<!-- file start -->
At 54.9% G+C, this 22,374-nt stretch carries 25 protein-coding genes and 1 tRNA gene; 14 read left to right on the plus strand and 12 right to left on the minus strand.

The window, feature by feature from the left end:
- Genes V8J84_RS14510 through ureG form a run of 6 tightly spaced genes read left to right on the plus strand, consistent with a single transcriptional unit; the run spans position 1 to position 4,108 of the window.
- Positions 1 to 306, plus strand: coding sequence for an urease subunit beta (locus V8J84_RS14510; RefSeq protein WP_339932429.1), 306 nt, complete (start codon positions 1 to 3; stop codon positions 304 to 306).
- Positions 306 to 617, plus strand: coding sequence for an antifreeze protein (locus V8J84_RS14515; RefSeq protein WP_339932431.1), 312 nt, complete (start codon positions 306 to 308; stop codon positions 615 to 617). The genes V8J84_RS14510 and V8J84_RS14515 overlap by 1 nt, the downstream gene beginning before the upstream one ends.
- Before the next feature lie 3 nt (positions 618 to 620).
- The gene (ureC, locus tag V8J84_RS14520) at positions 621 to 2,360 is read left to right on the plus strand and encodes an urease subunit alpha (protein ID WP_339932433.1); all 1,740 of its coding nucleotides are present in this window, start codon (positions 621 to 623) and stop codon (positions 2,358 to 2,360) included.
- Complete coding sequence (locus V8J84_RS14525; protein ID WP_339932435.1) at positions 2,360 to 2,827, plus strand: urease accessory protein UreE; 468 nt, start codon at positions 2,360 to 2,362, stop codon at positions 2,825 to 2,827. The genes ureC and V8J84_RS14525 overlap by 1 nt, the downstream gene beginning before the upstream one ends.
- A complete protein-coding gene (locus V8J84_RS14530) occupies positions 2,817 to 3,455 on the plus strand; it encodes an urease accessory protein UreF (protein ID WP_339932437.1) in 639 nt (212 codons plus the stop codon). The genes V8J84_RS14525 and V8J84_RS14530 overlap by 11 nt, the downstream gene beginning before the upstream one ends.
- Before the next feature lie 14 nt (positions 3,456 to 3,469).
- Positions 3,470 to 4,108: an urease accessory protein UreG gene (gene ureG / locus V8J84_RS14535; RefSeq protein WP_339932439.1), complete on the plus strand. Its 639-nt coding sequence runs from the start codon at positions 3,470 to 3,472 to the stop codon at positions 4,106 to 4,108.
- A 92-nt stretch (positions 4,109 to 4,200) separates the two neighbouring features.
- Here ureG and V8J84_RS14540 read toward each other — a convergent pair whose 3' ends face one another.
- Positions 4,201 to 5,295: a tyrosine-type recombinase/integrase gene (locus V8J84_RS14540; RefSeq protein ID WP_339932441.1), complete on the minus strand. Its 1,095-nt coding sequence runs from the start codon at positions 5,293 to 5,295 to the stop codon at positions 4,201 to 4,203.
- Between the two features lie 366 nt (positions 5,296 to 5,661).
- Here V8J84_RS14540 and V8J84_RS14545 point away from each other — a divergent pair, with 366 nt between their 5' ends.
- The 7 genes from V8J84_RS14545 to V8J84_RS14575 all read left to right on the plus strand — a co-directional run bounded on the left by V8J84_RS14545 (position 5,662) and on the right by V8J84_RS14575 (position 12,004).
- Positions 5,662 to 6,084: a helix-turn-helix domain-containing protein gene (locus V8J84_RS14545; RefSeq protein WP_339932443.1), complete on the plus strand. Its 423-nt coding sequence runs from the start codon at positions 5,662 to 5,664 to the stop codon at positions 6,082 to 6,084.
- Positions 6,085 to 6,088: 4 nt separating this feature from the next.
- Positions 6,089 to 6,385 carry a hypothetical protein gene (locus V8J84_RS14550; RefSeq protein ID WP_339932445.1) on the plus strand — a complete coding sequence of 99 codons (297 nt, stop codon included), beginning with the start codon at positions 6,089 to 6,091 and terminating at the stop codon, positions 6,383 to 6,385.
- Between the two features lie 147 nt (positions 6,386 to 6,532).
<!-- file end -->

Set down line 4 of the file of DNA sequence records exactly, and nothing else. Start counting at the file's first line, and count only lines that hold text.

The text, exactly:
- Positions 1 to 306, plus strand: coding sequence for an urease subunit beta (locus V8J84_RS14510; RefSeq protein WP_339932429.1), 306 nt, complete (start codon positions 1 to 3; stop codon positions 304 to 306).